you’re either on the bus or off the bus
Back when I was in high school more than a half-century ago, I was chosen to participate in a contest sponsored by Bank of America. About twenty or so high school students were chosen from high schools in Northern California. We were charged with reading E. M. Forster’s short story The Machine Stops after which everyone met to discuss the story and answer questions posed by a group of judges. First, second and third prizes were $100, $50 and $25. I won second prize. Perhaps that’s why I never forgot the event or the story.
While The Machine Stops was written in 1909, the ideas are timeless and especially relevant today during the time of COVID, global warming and ubiquitous smart phones with social media that increasingly alter our lives. The connections between Forster’s story and our lives today have not gone unnoticed. Not long before he died the neurologist Oliver Sacks wrote a nostalgic piece in The New Yorker: The Machine Stops-A Neurologist On Steam Engines, Smartphones, And Fearing The Future. After lamenting how technology has changed our lives in the ways Forster foresaw, Sacks ended his essay on a positive note daring to hope that we will learn to harness the inventions of science to our benefit. In his essay Sacks expressed our mixed feelings today with regard to progress notwithstanding Ronald Reagan’s famous advertising line: “at General Electric progress is our most important product.” Progress is undoubtedly important and it brings benefits. But, progress can be unsettling and also bring risks.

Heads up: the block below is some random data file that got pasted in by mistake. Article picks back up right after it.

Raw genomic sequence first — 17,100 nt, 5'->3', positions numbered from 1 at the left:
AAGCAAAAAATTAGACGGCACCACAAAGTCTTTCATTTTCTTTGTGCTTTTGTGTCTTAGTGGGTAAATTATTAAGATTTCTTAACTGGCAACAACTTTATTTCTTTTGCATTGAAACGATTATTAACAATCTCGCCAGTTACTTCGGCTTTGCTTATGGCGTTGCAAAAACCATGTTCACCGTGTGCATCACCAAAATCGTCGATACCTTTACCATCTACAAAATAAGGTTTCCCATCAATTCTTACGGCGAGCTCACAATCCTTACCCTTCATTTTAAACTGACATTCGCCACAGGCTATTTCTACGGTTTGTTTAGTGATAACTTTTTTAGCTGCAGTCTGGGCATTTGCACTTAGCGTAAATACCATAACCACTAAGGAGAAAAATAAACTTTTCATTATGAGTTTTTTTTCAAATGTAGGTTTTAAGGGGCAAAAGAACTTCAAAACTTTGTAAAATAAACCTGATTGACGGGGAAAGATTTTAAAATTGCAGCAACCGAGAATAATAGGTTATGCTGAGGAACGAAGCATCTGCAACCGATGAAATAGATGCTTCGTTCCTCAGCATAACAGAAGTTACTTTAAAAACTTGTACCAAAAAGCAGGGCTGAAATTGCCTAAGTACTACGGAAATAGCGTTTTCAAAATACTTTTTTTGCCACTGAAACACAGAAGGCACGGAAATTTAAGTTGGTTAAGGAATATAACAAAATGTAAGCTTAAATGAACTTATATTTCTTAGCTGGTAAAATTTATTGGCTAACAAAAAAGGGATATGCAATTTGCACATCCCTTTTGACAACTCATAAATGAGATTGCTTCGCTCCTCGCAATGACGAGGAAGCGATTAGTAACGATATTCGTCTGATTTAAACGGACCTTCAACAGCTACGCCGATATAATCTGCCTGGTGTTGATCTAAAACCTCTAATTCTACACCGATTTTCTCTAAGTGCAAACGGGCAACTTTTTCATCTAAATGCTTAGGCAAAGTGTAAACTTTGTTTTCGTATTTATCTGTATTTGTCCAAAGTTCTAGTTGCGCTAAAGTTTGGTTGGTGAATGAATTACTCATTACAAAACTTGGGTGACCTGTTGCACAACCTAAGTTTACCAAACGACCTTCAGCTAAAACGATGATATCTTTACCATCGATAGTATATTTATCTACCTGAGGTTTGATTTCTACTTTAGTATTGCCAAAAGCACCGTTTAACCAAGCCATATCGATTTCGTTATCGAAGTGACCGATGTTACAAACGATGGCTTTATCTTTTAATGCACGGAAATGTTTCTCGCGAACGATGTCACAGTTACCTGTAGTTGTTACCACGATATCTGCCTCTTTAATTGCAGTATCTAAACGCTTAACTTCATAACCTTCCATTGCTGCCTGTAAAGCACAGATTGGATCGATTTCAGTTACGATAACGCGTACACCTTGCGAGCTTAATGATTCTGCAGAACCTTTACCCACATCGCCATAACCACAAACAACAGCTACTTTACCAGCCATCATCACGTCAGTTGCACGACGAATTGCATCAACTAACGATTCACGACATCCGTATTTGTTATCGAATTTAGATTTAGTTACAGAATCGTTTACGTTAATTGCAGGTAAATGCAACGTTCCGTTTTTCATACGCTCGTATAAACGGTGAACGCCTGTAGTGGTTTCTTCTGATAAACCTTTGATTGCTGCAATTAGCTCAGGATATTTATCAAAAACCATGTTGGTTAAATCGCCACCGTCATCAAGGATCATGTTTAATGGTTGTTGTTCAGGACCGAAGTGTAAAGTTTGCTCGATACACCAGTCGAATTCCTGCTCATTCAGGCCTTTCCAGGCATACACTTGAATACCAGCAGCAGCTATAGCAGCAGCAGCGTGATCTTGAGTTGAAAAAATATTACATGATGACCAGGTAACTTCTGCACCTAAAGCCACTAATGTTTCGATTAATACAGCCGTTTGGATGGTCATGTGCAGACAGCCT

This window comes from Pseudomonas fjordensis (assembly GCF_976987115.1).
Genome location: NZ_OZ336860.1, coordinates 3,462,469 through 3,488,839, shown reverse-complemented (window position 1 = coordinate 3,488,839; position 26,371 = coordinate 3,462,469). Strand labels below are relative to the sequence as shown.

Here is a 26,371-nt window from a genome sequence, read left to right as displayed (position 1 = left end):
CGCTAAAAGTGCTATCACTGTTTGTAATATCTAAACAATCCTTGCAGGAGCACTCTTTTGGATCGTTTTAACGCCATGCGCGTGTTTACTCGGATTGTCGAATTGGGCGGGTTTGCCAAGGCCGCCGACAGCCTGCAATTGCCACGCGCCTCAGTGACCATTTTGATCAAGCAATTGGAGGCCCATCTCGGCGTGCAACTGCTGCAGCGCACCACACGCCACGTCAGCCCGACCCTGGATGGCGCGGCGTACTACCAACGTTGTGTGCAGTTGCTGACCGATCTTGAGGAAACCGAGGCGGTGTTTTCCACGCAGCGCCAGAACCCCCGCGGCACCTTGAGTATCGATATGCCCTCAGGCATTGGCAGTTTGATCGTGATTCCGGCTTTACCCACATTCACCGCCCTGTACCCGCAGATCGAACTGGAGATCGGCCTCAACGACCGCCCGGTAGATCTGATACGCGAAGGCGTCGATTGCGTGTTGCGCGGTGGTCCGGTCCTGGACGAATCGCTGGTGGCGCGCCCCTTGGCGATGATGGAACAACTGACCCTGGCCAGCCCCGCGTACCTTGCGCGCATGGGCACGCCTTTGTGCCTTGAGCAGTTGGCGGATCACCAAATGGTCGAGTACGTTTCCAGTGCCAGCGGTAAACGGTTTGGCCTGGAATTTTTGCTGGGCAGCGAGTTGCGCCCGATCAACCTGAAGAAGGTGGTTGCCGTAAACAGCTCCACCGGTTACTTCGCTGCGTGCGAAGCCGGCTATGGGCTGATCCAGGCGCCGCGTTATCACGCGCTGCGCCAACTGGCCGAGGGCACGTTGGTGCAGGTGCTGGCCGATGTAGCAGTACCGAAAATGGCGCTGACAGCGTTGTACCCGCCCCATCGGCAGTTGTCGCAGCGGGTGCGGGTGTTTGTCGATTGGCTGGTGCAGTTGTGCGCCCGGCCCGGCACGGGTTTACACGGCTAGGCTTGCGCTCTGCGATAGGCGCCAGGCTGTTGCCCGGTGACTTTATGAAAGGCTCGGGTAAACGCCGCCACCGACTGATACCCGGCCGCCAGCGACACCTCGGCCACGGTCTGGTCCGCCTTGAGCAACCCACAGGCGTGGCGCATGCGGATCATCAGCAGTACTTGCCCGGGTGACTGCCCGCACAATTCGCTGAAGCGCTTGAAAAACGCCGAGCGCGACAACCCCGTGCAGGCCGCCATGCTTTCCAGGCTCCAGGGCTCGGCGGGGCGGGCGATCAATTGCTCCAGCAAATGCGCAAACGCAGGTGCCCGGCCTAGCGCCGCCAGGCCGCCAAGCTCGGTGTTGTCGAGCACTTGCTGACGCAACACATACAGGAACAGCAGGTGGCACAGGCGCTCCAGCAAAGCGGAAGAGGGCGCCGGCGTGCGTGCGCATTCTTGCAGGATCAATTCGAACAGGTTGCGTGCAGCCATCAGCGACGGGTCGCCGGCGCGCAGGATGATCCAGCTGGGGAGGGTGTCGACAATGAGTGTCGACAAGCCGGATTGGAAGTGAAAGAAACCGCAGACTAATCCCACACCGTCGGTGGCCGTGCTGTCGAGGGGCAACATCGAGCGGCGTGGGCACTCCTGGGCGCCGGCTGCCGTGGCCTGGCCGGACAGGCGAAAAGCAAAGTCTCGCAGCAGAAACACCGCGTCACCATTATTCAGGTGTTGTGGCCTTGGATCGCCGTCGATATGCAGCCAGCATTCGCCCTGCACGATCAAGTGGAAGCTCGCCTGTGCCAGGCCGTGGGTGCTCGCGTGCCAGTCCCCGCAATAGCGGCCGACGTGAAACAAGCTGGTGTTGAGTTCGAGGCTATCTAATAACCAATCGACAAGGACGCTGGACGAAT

Nonetheless, I dare to hope that, despite everything, human life and its richness of cultures will survive, even on a ravaged earth. While some see art as a bulwark of our collective memory, I see science, with its depth of thought, its palpable achievements and potentials, as equally important; and science, good science, is flourishing as never before, though it moves cautiously and slowly, its insights checked by continual self-testing and experimentation. I revere good writing and art and music, but it seems to me that only science, aided by human decency, common sense, farsightedness, and concern for the unfortunate and the poor, offers the world any hope in its present morass. This idea is explicit in Pope Francis’s encyclical and may be practiced not only with vast, centralized technologies but by workers, artisans, and farmers in the villages of the world. Between us, we can surely pull the world through its present crises and lead the way to a happier time ahead. As I face my own impending departure from the world, I have to believe in this—that mankind and our planet will survive, that life will continue, and that this will not be our final hour.
… Oliver Sacks
To cut to the chase, due to COVID we are languishing in our solitude (for some malcontents that could be a plus, think of The Artist at Work by Albert Camus). At the same time, the world outside is becoming uninhabitable due to global warming. The cure, technology, may be worse than the disease as we witness the dehumanizing aspects of and division resulting from social media.
These are all themes in Forster’s story. As Oscar Wilde wrote: Life imitates Art far more than Art imitates Life. For a detailed discussion and links to Forster’s story check out Quarantine Reading: The Machine Stops by L.M. Sacasas over at The Convivial Society. Little did I know all those years ago when I won my fifty bucks that the lessons I learned from Forster’s story would be worth far more and that I would use them again and again as life imitated art.